Francesco De Rubertis built Medicxi to be the kind of biotech venture player he would have liked to have known back when he was a full time scientist.

“When I was a scientist 20 years ago I would have loved Medicxi,’ the co-founder tells me. It’s the kind of place run by and for investigators, what the Medicxi partner calls “scientists with strange ideas — a platform for the drug hunter and scientific entrepreneur. That’s what I wanted when I was a scientist.”

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Af­ter a decade, Vi­iV CSO John Pot­tage says it's time to step down — and he's hand­ing the job to long­time col­league Kim Smith

ViiV Healthcare has always been something unique in the global drug industry.

Owned by GlaxoSmithKline and Pfizer — with GSK in the lead as majority owner — it was created 10 years ago in a time of deep turmoil for the field as something independent of the pharma giants, but with access to lots of infrastructural support on demand. While R&D at the mother ship inside GSK was souring, a razor-focused ViiV provided a rare bright spot, challenging Gilead on a lucrative front in delivering new combinations that require fewer therapies with a more easily tolerated regimen.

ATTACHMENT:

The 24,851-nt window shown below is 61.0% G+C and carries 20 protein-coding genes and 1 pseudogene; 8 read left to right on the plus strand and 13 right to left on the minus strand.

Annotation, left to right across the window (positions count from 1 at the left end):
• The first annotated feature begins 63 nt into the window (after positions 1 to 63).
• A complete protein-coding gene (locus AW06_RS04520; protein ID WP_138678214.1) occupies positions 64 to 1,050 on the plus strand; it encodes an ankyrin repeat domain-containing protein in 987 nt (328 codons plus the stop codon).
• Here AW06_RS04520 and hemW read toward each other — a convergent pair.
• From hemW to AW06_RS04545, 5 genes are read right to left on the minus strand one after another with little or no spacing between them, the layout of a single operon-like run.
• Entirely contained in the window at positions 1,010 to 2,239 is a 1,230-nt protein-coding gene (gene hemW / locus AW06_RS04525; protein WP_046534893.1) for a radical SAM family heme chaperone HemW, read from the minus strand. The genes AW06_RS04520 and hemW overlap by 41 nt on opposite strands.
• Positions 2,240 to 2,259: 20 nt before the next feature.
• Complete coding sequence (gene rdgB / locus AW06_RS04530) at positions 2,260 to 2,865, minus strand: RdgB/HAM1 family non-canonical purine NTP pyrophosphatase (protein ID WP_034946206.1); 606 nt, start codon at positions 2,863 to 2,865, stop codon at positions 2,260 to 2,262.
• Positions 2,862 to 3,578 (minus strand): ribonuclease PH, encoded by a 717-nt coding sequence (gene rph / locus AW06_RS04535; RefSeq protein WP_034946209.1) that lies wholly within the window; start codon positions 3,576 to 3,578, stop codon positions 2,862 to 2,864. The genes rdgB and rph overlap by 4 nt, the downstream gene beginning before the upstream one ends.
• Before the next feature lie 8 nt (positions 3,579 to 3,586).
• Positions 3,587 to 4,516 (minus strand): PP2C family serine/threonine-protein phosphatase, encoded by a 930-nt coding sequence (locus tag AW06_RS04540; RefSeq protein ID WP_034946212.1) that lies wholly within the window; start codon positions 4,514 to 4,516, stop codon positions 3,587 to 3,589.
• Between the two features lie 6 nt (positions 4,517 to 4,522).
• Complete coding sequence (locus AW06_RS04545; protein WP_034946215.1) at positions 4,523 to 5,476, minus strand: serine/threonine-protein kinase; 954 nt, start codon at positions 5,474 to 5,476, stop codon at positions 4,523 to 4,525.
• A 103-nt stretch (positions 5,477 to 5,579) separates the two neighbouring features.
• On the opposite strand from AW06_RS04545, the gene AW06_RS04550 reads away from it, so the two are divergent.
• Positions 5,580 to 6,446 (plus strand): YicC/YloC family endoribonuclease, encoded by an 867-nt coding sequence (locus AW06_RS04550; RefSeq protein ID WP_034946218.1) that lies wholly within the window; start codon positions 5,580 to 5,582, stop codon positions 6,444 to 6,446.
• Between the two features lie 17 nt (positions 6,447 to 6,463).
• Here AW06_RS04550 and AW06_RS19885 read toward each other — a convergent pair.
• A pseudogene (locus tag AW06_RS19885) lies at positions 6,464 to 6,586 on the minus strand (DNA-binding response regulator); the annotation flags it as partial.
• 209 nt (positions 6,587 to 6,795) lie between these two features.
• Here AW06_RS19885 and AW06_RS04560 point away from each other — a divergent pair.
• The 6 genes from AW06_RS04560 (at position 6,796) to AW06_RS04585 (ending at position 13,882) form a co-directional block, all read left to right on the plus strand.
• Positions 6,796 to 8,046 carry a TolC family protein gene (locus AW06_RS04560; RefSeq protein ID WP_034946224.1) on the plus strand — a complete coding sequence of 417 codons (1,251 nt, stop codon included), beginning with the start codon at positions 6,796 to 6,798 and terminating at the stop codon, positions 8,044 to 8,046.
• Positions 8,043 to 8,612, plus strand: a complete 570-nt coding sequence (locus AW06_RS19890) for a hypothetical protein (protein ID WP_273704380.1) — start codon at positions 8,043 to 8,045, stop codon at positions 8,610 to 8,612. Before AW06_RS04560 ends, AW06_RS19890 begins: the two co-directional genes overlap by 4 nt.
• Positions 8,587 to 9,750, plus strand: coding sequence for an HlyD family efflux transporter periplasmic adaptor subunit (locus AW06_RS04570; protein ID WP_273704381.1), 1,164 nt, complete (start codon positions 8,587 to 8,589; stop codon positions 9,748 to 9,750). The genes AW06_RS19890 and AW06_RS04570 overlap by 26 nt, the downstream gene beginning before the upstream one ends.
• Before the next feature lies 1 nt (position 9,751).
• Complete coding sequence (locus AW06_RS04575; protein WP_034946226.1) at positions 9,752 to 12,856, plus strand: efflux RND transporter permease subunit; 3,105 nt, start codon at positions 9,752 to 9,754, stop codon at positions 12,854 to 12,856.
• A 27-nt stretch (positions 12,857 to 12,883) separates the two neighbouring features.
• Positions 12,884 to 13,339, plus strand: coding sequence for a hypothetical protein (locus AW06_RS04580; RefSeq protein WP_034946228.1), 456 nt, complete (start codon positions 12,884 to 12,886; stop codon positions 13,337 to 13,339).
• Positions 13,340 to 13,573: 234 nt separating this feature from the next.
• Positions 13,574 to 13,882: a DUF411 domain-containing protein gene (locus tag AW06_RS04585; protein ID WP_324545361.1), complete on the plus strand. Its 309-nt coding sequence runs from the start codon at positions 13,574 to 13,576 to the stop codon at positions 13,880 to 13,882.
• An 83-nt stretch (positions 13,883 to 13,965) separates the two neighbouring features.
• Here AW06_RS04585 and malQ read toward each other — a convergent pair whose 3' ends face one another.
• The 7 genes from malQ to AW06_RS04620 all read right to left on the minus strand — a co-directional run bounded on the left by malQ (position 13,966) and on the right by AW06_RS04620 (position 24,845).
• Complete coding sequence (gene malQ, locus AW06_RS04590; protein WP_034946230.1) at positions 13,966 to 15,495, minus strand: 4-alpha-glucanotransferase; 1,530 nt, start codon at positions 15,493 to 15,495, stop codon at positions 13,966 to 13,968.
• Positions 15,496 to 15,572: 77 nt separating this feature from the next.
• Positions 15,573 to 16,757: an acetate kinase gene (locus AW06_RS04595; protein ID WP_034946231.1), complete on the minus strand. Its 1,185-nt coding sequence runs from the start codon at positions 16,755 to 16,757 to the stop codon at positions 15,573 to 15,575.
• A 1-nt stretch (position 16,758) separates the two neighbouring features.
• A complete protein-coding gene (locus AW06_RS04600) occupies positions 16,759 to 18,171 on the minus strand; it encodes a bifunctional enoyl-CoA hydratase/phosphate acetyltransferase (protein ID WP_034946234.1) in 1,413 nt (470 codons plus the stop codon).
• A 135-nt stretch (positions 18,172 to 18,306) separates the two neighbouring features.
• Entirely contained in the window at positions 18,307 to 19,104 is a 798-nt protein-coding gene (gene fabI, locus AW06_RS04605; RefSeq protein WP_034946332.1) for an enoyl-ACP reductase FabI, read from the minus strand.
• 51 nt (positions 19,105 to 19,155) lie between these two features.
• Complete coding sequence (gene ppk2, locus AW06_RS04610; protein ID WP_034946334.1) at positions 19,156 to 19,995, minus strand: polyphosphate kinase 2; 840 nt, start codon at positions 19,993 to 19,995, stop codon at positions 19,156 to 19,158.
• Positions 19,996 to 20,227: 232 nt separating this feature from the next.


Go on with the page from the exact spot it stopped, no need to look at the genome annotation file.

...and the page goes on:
They kept a massive number of people alive who would otherwise have been facing a death sentence. And they made money.

And throughout, John Pottage has been the chief scientific and chief medical officer.

Until now.

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Chas­ing Roche's ag­ing block­buster fran­chise, Am­gen/Al­ler­gan roll out Avastin, Her­ceptin knock­offs at dis­count

Let the long battle for biosimilars in the cancer space begin.

Amgen has launched its Avastin and Herceptin copycats — licensed from the predecessors of Allergan — almost two years after the FDA had stamped its approval on Mvasi (bevacizumab-awwb) and three months after the Kanjinti OK (trastuzumab-anns). While the biotech had been fielding biosimilars in Europe, this marks their first foray in the US — and the first oncology biosimilars in the country.

Seer adds ex-FDA chief Mark Mc­Clel­lan to the board; Her­cules Cap­i­tal makes it of­fi­cial for new CEO Scott Bluestein